Then perhaps you have a three-slide PPT presentation about how you manage each risk; and you deliver spoken remarks walking through that risk management process, perhaps three minutes per risk. That gets the whole presentation done in 10-15 minutes, with another 10-15 for questions.

My point: the numbers within your report support the summary at the start of it, and the summary supports your spoken remarks. That’s how you build a cohesive narrative that (1) conveys information; (2) keeps the board engaged; and (3) demonstrates your mastery of the compliance function.

One especially good point raised by an attendee: ‘Your report will be thoughtfully drafted and written. Board members’ notes will be all over the map. Both might be discoverable in litigation — so you want to be sure that your materials help to frame the board members’ thinking, so that what they scribble down won’t create more trouble in a lawsuit.”

When a Crisis Happens

Eventually you’ll need to brief the board about a compliance crisis. So what becomes important then? 

First, be honest with the board. Be ready to explain (to the best of your knowledge) what the compliance violation was, how it happened, and what the potential legal and regulatory consequences might be. This is one place where the compliance officer could particularly shine, since you’re the one who knows the intricacies of your compliance program best. 

Second, everyone said, come to the board with proposed solutions to every problem. After all, the board is not there to solve the company’s problems; the board is there to assure that the right management and systems are in place to solve the company’s problems. So if you present a problem for them to solve, they’ll start wondering whether the real problem is that they have the wrong people in place — including you.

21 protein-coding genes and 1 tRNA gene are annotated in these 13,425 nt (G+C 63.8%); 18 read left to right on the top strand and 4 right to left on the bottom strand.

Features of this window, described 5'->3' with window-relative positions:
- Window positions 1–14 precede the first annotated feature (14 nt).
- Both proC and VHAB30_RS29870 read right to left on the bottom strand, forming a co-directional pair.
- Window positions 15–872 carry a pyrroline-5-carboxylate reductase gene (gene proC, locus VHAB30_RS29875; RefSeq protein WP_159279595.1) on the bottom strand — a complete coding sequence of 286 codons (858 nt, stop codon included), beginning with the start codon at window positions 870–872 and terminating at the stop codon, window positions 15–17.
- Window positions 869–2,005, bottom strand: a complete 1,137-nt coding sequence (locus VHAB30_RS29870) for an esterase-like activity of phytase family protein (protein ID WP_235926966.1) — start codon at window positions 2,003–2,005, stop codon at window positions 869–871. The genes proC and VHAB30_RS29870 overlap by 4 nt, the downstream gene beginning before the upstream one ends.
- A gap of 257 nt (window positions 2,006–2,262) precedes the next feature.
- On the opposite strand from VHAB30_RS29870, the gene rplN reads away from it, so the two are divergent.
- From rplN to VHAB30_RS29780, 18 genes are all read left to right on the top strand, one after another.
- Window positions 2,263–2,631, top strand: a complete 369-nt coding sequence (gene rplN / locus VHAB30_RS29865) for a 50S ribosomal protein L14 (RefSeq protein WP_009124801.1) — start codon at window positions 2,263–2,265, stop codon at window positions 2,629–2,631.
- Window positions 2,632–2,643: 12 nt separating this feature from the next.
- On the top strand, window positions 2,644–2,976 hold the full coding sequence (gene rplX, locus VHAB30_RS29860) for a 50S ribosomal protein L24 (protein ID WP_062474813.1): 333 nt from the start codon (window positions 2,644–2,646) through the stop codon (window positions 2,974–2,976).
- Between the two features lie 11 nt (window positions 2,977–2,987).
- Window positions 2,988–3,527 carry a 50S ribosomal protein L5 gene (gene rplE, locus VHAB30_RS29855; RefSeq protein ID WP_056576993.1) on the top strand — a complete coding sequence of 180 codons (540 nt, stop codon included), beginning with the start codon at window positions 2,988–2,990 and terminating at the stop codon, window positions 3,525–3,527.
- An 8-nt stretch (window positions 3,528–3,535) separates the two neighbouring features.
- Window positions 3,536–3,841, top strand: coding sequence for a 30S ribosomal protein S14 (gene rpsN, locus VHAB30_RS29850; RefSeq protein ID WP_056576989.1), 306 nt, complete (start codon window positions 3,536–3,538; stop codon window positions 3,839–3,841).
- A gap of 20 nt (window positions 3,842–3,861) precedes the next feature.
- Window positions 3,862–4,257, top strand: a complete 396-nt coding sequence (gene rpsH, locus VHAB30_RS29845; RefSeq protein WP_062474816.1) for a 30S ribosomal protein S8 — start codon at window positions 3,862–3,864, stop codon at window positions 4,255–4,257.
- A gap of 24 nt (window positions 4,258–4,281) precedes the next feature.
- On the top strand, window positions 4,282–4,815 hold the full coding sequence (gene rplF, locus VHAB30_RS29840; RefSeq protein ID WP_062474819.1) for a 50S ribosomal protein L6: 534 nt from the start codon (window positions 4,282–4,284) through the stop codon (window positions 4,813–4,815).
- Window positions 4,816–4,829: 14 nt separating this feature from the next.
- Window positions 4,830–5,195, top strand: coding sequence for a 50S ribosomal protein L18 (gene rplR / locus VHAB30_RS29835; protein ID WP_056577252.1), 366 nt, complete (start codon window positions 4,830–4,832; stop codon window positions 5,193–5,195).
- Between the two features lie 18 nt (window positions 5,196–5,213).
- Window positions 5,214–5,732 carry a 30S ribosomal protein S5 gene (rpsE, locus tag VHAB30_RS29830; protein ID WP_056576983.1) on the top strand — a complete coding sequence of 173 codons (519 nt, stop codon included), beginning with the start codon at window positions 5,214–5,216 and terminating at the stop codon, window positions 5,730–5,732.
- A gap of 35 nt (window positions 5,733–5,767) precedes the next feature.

That said, the compliance officer will be only one part of the team presenting that proposed solution. So while you might have a chance to shine explaining how the violation happened and its potential implications; you might then take a back seat to the general counsel when it comes time to talk about legal strategy to resolve the violation, or to the CFO about how to pay for it.

Which means, of course, that the compliance officer should be working to forge good, healthy relationships with First- and Second-Line leaders long before any particular crisis comes along. You want close, trusted ties with First Line operations leaders so you can understand their compliance concerns, and what compliance policies and controls will work well with them. You want close, trusted ties with the Second Line leaders of risk management functions so that you all work together as a team for the benefit of the company. 

Otherwise, an isolated compliance leader could find him- or herself set up as the company scapegoat. 

Anyway, those are only a few of the excellent tips and insights that came up during the webinar. Have a listen to the full session yourself and let me know what else we should have covered!